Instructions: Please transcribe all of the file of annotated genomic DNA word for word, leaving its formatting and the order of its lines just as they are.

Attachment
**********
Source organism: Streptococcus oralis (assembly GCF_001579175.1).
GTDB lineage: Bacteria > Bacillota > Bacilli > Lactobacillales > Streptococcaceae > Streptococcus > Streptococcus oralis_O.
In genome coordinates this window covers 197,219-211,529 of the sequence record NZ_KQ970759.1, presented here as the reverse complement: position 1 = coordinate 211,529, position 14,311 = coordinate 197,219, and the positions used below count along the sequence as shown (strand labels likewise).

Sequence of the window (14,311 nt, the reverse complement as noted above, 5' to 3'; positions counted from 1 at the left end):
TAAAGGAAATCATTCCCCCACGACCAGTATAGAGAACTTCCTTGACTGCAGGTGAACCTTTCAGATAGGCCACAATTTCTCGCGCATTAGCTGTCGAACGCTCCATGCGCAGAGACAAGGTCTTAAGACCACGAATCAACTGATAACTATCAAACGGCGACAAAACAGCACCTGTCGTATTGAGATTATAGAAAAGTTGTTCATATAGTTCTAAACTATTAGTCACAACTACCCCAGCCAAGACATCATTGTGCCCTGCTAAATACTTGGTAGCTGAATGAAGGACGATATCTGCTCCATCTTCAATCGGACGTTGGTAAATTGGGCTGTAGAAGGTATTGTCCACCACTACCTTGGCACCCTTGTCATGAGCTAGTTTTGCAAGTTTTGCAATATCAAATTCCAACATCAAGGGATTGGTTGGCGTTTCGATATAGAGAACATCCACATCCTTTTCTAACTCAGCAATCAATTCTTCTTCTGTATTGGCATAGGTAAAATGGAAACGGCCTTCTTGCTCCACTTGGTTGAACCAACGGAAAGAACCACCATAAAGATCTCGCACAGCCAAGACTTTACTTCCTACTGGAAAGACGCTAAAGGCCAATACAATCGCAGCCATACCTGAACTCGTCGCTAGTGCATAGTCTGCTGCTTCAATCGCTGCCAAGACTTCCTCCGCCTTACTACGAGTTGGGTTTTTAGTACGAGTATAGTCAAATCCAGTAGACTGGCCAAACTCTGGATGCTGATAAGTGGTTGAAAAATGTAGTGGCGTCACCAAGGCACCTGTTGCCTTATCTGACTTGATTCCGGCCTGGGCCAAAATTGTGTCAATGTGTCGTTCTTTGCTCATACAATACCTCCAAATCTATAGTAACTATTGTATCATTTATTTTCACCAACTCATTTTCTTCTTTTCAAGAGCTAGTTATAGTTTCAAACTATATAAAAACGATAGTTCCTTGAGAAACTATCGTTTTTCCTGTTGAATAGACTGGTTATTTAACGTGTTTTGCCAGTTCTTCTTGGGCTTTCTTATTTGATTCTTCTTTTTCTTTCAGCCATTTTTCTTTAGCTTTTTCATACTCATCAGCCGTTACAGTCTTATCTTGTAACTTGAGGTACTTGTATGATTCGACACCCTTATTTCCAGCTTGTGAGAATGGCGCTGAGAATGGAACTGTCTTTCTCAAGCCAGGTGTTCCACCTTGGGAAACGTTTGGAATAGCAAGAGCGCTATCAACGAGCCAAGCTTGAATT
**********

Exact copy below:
Source organism: Streptococcus oralis (assembly GCF_001579175.1).
GTDB lineage: Bacteria > Bacillota > Bacilli > Lactobacillales > Streptococcaceae > Streptococcus > Streptococcus oralis_O.
In genome coordinates this window covers 197,219-211,529 of the sequence record NZ_KQ970759.1, presented here as the reverse complement: position 1 = coordinate 211,529, position 14,311 = coordinate 197,219, and the positions used below count along the sequence as shown (strand labels likewise).

Sequence of the window (14,311 nt, the reverse complement as noted above, 5' to 3'; positions counted from 1 at the left end):
TAAAGGAAATCATTCCCCCACGACCAGTATAGAGAACTTCCTTGACTGCAGGTGAACCTTTCAGATAGGCCACAATTTCTCGCGCATTAGCTGTCGAACGCTCCATGCGCAGAGACAAGGTCTTAAGACCACGAATCAACTGATAACTATCAAACGGCGACAAAACAGCACCTGTCGTATTGAGATTATAGAAAAGTTGTTCATATAGTTCTAAACTATTAGTCACAACTACCCCAGCCAAGACATCATTGTGCCCTGCTAAATACTTGGTAGCTGAATGAAGGACGATATCTGCTCCATCTTCAATCGGACGTTGGTAAATTGGGCTGTAGAAGGTATTGTCCACCACTACCTTGGCACCCTTGTCATGAGCTAGTTTTGCAAGTTTTGCAATATCAAATTCCAACATCAAGGGATTGGTTGGCGTTTCGATATAGAGAACATCCACATCCTTTTCTAACTCAGCAATCAATTCTTCTTCTGTATTGGCATAGGTAAAATGGAAACGGCCTTCTTGCTCCACTTGGTTGAACCAACGGAAAGAACCACCATAAAGATCTCGCACAGCCAAGACTTTACTTCCTACTGGAAAGACGCTAAAGGCCAATACAATCGCAGCCATACCTGAACTCGTCGCTAGTGCATAGTCTGCTGCTTCAATCGCTGCCAAGACTTCCTCCGCCTTACTACGAGTTGGGTTTTTAGTACGAGTATAGTCAAATCCAGTAGACTGGCCAAACTCTGGATGCTGATAAGTGGTTGAAAAATGTAGTGGCGTCACCAAGGCACCTGTTGCCTTATCTGACTTGATTCCGGCCTGGGCCAAAATTGTGTCAATGTGTCGTTCTTTGCTCATACAATACCTCCAAATCTATAGTAACTATTGTATCATTTATTTTCACCAACTCATTTTCTTCTTTTCAAGAGCTAGTTATAGTTTCAAACTATATAAAAACGATAGTTCCTTGAGAAACTATCGTTTTTCCTGTTGAATAGACTGGTTATTTAACGTGTTTTGCCAGTTCTTCTTGGGCTTTCTTATTTGATTCTTCTTTTTCTTTCAGCCATTTTTCTTTAGCTTTTTCATACTCATCAGCCGTTACAGTCTTATCTTGTAACTTGAGGTACTTGTATGATTCGACACCCTTATTTCCAGCTTGTGAGAATGGCGCTGAGAATGGAACTGTCTTTCTCAAGCCAGGTGTTCCACCTTGGGAAACGTTTGGAATAGCAAGAGCGCTATCAACGAGCCAAGCTTGAATT